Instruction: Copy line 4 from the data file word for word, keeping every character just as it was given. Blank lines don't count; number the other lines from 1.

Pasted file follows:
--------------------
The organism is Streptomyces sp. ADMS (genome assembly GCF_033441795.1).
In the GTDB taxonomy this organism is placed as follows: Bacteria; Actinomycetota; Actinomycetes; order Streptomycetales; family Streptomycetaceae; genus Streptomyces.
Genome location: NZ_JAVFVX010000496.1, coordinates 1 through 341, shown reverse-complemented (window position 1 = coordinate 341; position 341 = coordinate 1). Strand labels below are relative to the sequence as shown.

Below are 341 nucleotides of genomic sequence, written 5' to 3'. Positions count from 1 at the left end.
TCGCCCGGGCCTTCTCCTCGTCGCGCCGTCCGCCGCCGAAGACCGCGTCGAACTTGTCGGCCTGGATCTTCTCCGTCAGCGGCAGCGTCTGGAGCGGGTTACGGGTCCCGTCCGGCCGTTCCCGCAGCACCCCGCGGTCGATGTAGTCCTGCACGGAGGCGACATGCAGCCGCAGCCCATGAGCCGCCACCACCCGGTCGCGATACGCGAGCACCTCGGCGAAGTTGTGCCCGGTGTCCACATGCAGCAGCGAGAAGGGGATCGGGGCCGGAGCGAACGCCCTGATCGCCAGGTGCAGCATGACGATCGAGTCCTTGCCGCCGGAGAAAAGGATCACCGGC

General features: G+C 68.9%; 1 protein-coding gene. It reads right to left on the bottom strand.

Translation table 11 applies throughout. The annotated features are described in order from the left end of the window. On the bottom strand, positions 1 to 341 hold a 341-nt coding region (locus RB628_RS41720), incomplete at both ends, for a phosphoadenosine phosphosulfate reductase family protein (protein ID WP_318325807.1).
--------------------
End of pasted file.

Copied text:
Below are 341 nucleotides of genomic sequence, written 5' to 3'. Positions count from 1 at the left end.